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Short-Term Chatter-Memory vs. Long-Term Intelligence

The past several months of taking in financial market predictions has been extremely turbulent and has shifted so many times it truly can cause whiplash. It is not surprising the consumer is so confused. In the fourth quarter of 2023, the 'world' told us to expect multiple interest rate cuts in 2024 as inflation subsided and the economy remained solid. The 10-year dipped below 4% and mortgage interest rates dipped too. Real estate markets climbed.


Then in the first quarter of 2024 this narrative shifted to fewer cuts as many saw inflation remaining 'sticky'. The 10-year Treasury rose again above 4%. As it continued to rise, predictions of zero cuts emerged. Today, things are different again with downward revised GDP growth figures for the first quarter, fewer job postings, oil prices notably down (OPEC increasing production!), massive retail price cuts, and the 10-year Treasury dipping too.....and now there is chatter of Fed cuts coming again, maybe multiples.


The equity markets and corporate profits hit historic high's, even when we were told inflation was eroding all gains. Some politicians tell us our economy is a total disaster, while others say it's just fine: Then again it's an election year, so these vastly varying narratives are to be expected. We read articles about massive surges in inventory, yet many buyers cannot find what they are looking for. Bitcoin's value has doubled in 6 months.


These narratives and predictions that seem to change as much as the weather impact perceptions: 
  •  Most people believe violent crime is at historically high levels, yet the violent crime rate fell 49% between 1993 and 2022, with large decreases in the rates of robbery (-74%), aggravated assault (-39%) and murder/nonnegligent manslaughter (-34%). 
  • Most people think oil is at an all time high, yet its price is about the same as it was in April 2006 and July 2018...and about 8 of the past 18 years.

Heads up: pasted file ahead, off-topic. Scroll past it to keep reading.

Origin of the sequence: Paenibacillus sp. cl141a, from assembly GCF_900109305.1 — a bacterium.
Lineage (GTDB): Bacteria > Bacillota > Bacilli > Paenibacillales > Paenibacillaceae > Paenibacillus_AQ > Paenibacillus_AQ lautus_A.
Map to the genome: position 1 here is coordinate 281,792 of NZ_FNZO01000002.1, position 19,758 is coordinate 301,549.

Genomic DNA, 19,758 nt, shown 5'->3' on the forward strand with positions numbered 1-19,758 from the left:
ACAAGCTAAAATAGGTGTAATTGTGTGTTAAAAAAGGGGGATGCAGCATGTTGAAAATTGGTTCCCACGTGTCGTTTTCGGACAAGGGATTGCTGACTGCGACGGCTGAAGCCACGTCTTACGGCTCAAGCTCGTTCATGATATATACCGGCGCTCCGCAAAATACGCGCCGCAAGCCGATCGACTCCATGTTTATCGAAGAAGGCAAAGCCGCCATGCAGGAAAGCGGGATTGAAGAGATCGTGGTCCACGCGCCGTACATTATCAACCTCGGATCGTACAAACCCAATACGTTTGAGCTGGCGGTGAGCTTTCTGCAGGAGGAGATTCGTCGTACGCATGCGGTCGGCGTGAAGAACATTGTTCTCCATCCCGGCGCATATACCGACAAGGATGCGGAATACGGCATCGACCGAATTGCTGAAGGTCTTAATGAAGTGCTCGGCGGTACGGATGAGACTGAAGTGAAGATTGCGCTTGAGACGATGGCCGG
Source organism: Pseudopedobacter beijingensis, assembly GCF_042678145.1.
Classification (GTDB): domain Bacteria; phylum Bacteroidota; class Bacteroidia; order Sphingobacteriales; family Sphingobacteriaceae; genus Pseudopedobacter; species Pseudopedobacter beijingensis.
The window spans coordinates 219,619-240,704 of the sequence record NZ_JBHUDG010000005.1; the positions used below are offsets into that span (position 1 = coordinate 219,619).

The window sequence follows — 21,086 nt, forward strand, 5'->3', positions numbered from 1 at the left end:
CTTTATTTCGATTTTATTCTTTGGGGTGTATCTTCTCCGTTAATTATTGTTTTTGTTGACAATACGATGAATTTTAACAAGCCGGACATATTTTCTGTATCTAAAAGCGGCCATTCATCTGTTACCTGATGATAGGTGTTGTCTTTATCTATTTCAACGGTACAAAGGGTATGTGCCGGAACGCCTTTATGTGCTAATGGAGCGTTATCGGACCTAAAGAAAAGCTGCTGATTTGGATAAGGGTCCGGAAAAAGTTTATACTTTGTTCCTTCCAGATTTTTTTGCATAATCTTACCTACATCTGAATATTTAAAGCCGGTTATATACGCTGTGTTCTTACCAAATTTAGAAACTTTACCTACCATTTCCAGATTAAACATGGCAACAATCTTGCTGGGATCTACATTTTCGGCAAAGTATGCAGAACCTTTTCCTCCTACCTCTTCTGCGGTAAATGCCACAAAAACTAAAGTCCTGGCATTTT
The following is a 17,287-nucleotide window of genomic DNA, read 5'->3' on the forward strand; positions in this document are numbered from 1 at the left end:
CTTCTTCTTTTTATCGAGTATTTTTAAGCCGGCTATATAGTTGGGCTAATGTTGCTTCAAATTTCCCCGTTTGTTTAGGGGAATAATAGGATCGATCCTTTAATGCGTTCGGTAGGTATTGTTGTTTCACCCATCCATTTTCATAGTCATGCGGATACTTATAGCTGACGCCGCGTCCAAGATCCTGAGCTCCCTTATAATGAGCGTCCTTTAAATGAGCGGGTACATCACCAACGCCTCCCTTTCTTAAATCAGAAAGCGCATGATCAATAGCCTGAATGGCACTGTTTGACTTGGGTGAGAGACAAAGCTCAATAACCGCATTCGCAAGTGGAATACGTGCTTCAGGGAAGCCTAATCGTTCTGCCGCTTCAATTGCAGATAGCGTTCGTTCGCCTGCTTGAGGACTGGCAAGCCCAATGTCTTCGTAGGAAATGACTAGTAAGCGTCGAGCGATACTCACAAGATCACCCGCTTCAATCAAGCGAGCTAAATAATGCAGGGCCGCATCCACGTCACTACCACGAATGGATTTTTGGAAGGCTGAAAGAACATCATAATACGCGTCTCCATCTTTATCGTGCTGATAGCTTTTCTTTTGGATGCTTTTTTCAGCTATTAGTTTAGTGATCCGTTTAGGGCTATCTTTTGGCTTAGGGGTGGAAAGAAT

•  Most people believe higher inflation is something new, yet US inflation has been 2% or lower for only 26% of the past 50 years.
  • Most believe mortgage rates are at an extreme high, yet the 30-year fixed rate mortgage has been 6% or lower for about a third of the past 50 years.
  • Recent headlines have many believing home values in Florida are plummeting and inventory is surging: yes, some areas are seeing higher inventories and lower prices, after 4 years of soaring prices and extremely low inventories.

What is better for real estate:  lower rates and a weaker economy or higher rates and a strong economy? Higher inventory or lower inventory? Multiple bids or no bids? Lower prices with more transactions or higher prices with fewer transactions? I guess we will hear arguments for and against both scenarios as time goes on, and maybe all the above is a reminder not to conflate news cycles with much longer term economic cycles viewed in the rearview mirror:  one is factual and data-centric, and the other simply keeps us engaged to help fuel ratings.


Often the reality of markets lies somewhere between the two extreme narratives that generate the headlines. It is for this reason that professional real estate advisors help their clients observe markets over the long term too, helping them better understand all the chatter and noise and shifting narratives with data, facts and substantive insights.


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Ken interprets market data, staying in constant communication and offering valuable insight that then translates into an informed decision.

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